There is a traditional English carol called “Tomorrow Shall Be My Dancing Day.” It’s a carol that tells the story of Jesus’ life, as told by Jesus. In its full version it takes you from the Incarnation through the Ascension. In the refrain at the end of each stanza, each piece of His redemptive work, Jesus sings “This have I done for my true love.” What we have heard tonight in Holy Scripture, what we have sung of together, is what Jesus has done for you, His true love. Tonight, you heard salvation history. You heard of the Fall into sin and God’s promise of a Savior from sin, and the death which sin brought with it. You heard that God’s Light will break into our darkness, bringing with it the Mighty God, the Prince of Peace. You heard that the Light will shine forth in little Bethlehem, the Son of a Virgin, conceived by the Holy Ghost. This has Christ done for His true love!
Today the CHurch commemorates Katharina von Bora Luther, the wife of Martin Luther. It’s fitting to remember her in this 500th anniversary year. So much attention has been paid to her husband, but it is good for us to pause and consider the helper suitable for him, the one given to him by God to be his wife. She is an example to us of faith in Christ that held fast despite enduring the awful situations this life can give to us.
We talk a lot about John the Baptizer being the Advent preacher par excellence because he unwaveringly preaches the message of Advent: repent. John is the last and greatest of the Prophets, the one who gets to truly prepare the way for the Messiah, because he is the Messiah’s contemporary. He was no longer prophesying a far-off person, someone yet to come. As we will hear next week, John is the most blessed of the Prophets because he gets to see, hear, and touch the one of whom his brothers could only dream. He gets to point with dripping finger to the Lamb of God who takes away the sin of the world. But interestingly enough, the first time the Lectionary introduces us to John the Baptizer he is in prison, near the end of his earthly life. Even in prison John does his prophetic work. Like a light hidden will find any crack it can through which is can shine, prison cannot silence John, nor can the sword of his murderers or the platter on which his head will be delivered to Herod. John the Baptizer is proof to all of us that we can rejoice in the Lord always, even when “always” means oppression and death and everything else that threatens to undo us.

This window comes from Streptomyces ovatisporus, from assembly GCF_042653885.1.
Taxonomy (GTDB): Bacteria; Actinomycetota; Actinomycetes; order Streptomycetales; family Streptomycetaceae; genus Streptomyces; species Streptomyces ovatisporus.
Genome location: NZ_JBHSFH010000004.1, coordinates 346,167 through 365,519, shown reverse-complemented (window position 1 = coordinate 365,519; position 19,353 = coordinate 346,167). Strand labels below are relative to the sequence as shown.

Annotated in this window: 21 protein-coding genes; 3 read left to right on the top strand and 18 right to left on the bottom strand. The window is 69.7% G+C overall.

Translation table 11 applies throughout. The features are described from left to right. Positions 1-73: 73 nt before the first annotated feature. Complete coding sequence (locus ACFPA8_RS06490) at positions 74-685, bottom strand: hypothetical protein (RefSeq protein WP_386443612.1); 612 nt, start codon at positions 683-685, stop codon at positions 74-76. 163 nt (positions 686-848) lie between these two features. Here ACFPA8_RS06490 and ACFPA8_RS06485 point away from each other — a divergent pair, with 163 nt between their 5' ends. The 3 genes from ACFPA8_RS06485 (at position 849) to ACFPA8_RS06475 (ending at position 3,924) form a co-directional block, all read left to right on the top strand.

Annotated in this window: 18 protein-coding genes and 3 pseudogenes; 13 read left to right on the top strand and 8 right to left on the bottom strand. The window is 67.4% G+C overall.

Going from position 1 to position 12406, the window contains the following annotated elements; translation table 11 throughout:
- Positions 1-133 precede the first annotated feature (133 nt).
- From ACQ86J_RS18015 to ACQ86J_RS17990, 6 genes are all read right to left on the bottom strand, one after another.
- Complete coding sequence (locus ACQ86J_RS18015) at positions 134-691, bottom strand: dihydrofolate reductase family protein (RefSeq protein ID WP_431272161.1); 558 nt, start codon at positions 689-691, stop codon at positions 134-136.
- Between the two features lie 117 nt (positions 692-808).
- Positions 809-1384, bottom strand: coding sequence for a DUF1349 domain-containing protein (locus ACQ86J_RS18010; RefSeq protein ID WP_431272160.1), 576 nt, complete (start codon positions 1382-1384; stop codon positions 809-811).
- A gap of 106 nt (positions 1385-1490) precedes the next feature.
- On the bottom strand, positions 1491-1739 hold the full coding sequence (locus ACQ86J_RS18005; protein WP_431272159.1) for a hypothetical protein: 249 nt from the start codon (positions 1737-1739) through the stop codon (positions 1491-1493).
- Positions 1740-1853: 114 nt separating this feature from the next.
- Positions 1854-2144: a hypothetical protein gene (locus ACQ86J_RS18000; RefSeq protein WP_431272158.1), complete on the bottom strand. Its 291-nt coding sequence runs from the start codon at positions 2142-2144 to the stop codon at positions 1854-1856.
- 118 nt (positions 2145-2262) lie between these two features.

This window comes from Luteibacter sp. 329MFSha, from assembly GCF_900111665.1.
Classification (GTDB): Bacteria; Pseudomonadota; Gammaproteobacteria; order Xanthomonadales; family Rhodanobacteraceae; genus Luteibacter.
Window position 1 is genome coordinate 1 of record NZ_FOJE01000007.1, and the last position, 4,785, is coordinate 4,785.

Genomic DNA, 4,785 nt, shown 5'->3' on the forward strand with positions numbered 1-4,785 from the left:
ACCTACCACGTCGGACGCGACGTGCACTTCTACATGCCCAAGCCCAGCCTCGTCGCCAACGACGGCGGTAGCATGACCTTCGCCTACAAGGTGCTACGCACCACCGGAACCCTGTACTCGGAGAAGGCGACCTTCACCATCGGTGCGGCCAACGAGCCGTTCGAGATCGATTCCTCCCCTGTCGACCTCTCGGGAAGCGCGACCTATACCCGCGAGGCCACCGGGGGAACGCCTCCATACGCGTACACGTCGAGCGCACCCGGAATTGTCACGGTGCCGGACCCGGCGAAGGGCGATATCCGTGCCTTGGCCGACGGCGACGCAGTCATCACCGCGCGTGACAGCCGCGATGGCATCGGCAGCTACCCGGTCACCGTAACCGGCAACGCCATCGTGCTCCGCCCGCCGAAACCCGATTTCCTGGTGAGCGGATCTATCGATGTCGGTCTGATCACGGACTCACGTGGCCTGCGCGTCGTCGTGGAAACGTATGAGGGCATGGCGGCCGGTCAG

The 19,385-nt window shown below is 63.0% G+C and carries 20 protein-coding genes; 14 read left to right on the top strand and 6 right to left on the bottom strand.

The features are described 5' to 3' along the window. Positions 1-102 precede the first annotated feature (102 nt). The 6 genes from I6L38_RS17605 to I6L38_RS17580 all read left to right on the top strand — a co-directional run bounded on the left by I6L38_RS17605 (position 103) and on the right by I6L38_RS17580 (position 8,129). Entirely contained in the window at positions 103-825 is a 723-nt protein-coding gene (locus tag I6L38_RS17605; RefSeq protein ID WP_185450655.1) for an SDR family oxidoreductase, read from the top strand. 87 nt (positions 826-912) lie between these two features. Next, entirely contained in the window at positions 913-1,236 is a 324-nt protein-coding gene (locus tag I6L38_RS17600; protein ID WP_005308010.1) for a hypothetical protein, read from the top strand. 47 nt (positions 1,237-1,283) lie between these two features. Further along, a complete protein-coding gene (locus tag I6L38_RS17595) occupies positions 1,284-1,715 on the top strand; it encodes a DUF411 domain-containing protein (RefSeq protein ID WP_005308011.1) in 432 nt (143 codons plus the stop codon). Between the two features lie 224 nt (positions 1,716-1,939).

The prayer of advent is “Stir up our hearts, O Lord.” Three of the four Sundays in Advent have that phrase as the opening of the Collect. What does it mean to be stirred up? It might come across as “make us excited for.” These collects in their original Latin begin with the word excita, so that seems natural. In Latin, excita means rouse or awaken. But the English Church has translated this as “stir up.” So, what exactly does “stir up” mean? As Merriam-Webster defines it, “stir up” means to cause something, usually something unpleasant, to happen. That’s a different take on the season, isn’t it? In Advent we pray that the Lord would cause something unpleasant to happen to our hearts. Now, that unpleasantness is understood from a fleshly standpoint. We ask God to make us uncomfortable with the status quo, to make us eager for a completely different situation.